Pattern matching with PHP

Matching patterns in strings is important in just about all Web applications that deal with data. PHP has a large number of pattern matching functions and extensions, tightly integrated into the language itself. The easiest pattern in a string to match is a single character. This can be accomplished in PHP as follows:

Python vs. PHP: Choosing your next project's language

01 <?
02 $c = 'a';
03 $str = 'string with a';
04 $found = 0;
05 for($i=0;$i<strlen($str);$i++) {
06 if($str[$i] == $c) {
07 		$found = 1;
08 		break;
09 	 }
10 }
11 ?>

In this basic script, we loop through each character of $str, testing it against the character we are looking for, $c. If we find it, we set $found to true and break the loop.

Conveniently, PHP has a function which does exactly this. The following does the same:

01 <?
02 $found = (strpos($str,$c) === false ? 0 : 1);
03 ?>

The function strpos() searches for $c in $str. It returns the offset of the first occurrence of $c, or false if $c isn't found. Notice that we use '===' to ensure that false is being returned and not 0, which is the first character of $str.

Another common requirement is to find the portion of a string matching a number of characters. For example, say you wanted to read a string containing numeric data up until a non-numeric character appeared. Consider the following:

01 <?
02 $nums = "1234567890";
03 $str = "340872 * 10";
04 $numlen = strspn($str,$nums);
05 $numeric = substr($str,0,$numlen - 1);
06 ?>

The strspn() function runs through $str until it does not find a character in $nums. It returns the length of this segment. The script above stores the number in $numeric using substr() in conjunction with this data.

Advanced pattern matching

Widely used on UNIX systems and in many programming languages, regular expressions are probably the most sophisticated all-purpose textual pattern matching mechanisms. A regular expression is a script which denotes a pattern.

The most elementary regular expressions are 'literals', i.e., characters which are interpreted literally. Consider the following:

01 <?
02 $regs = array();
03 if(ereg("abc","a string with abc",$regs)) {
04 echo "Pattern matched: {$regs[0]}\n";
05 } else {
06 echo "No pattern matched\n";
07 }
08 ?>

The ereg() function matches patterns in the first argument within the string passed as the second argument. Matches for this type of pattern are stored in the array $regs, passed as the third argument.

This kind of pattern matching can easily be accomplished with the functions already covered; what those functions cannot do is match wild cards. Consider the following:

01 <?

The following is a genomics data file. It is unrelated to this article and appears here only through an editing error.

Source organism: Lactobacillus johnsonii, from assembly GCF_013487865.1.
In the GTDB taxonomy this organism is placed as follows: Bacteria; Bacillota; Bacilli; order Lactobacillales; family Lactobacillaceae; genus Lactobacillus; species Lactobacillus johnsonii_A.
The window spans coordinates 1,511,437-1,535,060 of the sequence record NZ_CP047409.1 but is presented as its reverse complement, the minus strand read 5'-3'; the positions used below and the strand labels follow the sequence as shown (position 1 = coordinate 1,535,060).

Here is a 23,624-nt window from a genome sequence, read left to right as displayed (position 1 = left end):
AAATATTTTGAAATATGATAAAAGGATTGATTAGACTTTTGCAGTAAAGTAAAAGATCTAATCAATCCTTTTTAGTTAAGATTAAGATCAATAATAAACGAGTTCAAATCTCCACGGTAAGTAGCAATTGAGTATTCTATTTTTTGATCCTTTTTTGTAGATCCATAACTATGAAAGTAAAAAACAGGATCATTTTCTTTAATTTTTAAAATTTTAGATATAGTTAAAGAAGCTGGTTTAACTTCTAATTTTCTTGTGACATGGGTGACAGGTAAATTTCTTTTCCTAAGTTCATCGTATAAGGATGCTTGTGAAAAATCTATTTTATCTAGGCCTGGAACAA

02 $regs = array();
03 if(ereg("wildcard: (.)","The wildcard: x",$regs)) {
04 echo "The wildcard matched: {$regs[1]}\n";
05 } else {
06 echo "No pattern matched\n";
07 }
08 ?>

The pattern used this time is decidedly different. There are two distinct parts. The first, "wildcard: " (note the trailing space) are treated literally. The second part, "(.)", is used to match the character "x" in the string. The stop (".") matches any character except a newline. The parenthesis instructs ereg() to place the matched character (that is, the character matching ".") to be placed in $regs. The first matched parenthesis starts at $regs[1].

01 <?
02 $regs = array();
03 if(ereg("wildcard: (.)","The wildcard: x",$regs)) {
04 echo "The wildcard matched: {$regs[1]}\n";
05 } else {
06 echo "No pattern matched\n";
07 }
08 ?>

Pattern matching can be vastly enhanced. When an asterisk ("*") is appended to a pattern, the regular expression matches zero or more instances of that pattern. For example, a regular expression "abc*" will match "ab" (remember: zero or more instances), "abc", "abcc", "abccccc" and so on. Notice that "abc*" does not match zero or more instances of "abc", but only "ab" followed by zero or more instances of the character "c".

To match "abc" zero or more times, the regular expression would be: "(abc)*". In this case, "abc" is enclosed in parentheses and is treated as an "atom" or "single unit".

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Pattern matching with PHP: Part II

We have already examined asterisk (*) quantifier. This meta character operates on the previous atom and matches zero or more instances of that atom. For example, the RE 'ab*' will match 'a', 'ab', 'abbbb' and so on; the RE '(ab)*' will match '' (nothing), 'ab', 'abab', etc.